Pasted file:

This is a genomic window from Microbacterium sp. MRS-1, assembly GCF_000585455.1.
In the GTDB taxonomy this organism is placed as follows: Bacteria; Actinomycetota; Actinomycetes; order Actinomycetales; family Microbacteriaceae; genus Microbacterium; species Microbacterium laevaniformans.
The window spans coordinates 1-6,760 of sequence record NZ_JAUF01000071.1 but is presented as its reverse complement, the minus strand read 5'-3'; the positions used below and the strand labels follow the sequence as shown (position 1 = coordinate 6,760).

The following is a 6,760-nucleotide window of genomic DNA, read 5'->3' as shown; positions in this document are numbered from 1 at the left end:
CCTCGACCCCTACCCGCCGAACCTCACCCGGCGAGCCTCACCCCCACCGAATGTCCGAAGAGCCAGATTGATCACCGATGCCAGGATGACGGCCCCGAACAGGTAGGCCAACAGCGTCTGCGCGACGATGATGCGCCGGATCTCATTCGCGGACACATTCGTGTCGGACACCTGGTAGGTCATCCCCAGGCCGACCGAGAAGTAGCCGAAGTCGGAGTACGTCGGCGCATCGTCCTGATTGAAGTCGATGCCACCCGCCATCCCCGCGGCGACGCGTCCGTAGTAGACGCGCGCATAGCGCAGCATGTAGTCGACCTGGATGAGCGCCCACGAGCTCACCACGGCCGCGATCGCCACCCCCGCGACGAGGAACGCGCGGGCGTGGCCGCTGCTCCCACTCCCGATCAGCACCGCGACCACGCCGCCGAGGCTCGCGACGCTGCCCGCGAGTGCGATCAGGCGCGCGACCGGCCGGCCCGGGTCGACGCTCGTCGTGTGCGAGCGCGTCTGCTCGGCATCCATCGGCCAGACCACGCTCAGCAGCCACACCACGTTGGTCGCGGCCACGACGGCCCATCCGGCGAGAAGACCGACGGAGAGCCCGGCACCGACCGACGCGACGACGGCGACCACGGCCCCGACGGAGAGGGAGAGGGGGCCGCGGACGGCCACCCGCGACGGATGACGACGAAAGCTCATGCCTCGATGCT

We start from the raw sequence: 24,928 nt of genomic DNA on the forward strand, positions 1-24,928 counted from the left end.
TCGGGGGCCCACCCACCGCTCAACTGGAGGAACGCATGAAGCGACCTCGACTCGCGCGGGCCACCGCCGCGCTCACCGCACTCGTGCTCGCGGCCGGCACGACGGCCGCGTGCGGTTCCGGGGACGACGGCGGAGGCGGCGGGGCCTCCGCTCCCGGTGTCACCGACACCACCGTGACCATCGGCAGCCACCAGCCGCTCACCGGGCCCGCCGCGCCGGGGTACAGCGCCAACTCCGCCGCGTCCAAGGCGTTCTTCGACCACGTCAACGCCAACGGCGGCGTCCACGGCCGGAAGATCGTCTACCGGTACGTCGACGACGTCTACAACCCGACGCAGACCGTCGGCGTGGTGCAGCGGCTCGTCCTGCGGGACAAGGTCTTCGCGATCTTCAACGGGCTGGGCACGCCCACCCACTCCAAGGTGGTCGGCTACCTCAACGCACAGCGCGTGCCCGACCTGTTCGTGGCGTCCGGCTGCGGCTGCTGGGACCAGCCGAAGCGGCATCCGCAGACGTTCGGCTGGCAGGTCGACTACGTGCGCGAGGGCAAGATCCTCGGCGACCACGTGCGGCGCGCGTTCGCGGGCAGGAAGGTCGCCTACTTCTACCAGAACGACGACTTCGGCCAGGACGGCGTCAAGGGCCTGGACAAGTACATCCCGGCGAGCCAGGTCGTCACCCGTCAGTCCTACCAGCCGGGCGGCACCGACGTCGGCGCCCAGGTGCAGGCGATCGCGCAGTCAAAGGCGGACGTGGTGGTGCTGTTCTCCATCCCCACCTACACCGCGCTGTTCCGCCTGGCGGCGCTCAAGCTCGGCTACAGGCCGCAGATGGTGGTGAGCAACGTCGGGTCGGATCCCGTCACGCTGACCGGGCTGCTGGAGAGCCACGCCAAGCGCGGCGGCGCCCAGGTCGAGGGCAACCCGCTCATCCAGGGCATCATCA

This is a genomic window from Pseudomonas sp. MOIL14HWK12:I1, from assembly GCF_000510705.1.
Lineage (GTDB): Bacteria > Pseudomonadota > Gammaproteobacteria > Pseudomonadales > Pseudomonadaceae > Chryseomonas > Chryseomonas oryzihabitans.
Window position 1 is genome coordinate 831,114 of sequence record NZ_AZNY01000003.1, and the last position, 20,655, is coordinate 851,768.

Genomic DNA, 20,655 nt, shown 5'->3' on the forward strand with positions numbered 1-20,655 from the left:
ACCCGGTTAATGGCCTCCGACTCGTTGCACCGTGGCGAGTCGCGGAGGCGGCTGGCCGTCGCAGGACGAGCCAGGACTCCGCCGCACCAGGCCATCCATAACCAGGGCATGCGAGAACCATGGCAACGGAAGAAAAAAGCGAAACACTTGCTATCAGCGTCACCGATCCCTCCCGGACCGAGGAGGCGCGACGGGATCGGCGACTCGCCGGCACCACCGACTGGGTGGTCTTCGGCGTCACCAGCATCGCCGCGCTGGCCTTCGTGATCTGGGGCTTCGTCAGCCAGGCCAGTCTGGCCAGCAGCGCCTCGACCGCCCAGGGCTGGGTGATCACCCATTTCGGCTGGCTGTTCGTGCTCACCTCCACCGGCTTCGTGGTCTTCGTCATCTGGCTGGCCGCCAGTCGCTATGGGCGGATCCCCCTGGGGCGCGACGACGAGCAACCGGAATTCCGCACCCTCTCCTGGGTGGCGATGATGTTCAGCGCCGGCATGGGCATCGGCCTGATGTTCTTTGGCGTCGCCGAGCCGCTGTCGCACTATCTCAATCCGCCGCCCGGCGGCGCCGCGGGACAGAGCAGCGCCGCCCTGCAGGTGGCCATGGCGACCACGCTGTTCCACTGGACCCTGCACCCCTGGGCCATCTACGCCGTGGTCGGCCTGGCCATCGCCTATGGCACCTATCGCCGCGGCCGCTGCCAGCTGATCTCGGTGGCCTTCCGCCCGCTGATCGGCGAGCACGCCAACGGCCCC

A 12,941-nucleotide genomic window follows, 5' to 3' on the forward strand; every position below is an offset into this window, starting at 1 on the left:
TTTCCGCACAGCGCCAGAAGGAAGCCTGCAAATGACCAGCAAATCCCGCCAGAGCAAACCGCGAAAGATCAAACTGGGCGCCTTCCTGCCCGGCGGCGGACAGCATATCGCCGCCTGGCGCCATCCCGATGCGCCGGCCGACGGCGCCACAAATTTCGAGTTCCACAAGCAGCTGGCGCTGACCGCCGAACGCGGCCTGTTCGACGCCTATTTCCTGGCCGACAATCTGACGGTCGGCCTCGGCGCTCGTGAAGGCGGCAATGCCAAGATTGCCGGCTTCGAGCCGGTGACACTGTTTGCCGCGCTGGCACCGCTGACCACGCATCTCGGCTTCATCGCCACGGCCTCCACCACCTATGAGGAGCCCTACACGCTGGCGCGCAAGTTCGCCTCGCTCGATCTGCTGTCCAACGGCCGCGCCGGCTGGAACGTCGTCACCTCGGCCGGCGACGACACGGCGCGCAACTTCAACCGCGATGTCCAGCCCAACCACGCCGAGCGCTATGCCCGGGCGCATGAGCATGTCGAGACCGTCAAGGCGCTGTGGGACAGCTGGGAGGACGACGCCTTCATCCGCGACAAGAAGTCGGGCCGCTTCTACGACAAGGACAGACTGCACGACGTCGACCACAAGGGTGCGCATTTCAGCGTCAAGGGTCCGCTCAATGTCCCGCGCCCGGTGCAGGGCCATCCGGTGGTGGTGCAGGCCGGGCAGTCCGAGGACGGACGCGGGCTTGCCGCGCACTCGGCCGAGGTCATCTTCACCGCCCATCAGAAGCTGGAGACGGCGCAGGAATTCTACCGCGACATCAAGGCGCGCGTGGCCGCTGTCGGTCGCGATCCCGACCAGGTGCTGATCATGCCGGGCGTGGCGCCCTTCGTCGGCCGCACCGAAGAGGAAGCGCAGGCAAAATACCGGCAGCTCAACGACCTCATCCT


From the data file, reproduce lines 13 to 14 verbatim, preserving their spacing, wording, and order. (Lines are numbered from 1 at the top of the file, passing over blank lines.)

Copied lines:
A 12,941-nucleotide genomic window follows, 5' to 3' on the forward strand; every position below is an offset into this window, starting at 1 on the left:
TTTCCGCACAGCGCCAGAAGGAAGCCTGCAAATGACCAGCAAATCCCGCCAGAGCAAACCGCGAAAGATCAAACTGGGCGCCTTCCTGCCCGGCGGCGGACAGCATATCGCCGCCTGGCGCCATCCCGATGCGCCGGCCGACGGCGCCACAAATTTCGAGTTCCACAAGCAGCTGGCGCTGACCGCCGAACGCGGCCTGTTCGACGCCTATTTCCTGGCCGACAATCTGACGGTCGGCCTCGGCGCTCGTGAAGGCGGCAATGCCAAGATTGCCGGCTTCGAGCCGGTGACACTGTTTGCCGCGCTGGCACCGCTGACCACGCATCTCGGCTTCATCGCCACGGCCTCCACCACCTATGAGGAGCCCTACACGCTGGCGCGCAAGTTCGCCTCGCTCGATCTGCTGTCCAACGGCCGCGCCGGCTGGAACGTCGTCACCTCGGCCGGCGACGACACGGCGCGCAACTTCAACCGCGATGTCCAGCCCAACCACGCCGAGCGCTATGCCCGGGCGCATGAGCATGTCGAGACCGTCAAGGCGCTGTGGGACAGCTGGGAGGACGACGCCTTCATCCGCGACAAGAAGTCGGGCCGCTTCTACGACAAGGACAGACTGCACGACGTCGACCACAAGGGTGCGCATTTCAGCGTCAAGGGTCCGCTCAATGTCCCGCGCCCGGTGCAGGGCCATCCGGTGGTGGTGCAGGCCGGGCAGTCCGAGGACGGACGCGGGCTTGCCGCGCACTCGGCCGAGGTCATCTTCACCGCCCATCAGAAGCTGGAGACGGCGCAGGAATTCTACCGCGACATCAAGGCGCGCGTGGCCGCTGTCGGTCGCGATCCCGACCAGGTGCTGATCATGCCGGGCGTGGCGCCCTTCGTCGGCCGCACCGAAGAGGAAGCGCAGGCAAAATACCGGCAGCTCAACGACCTCATCCT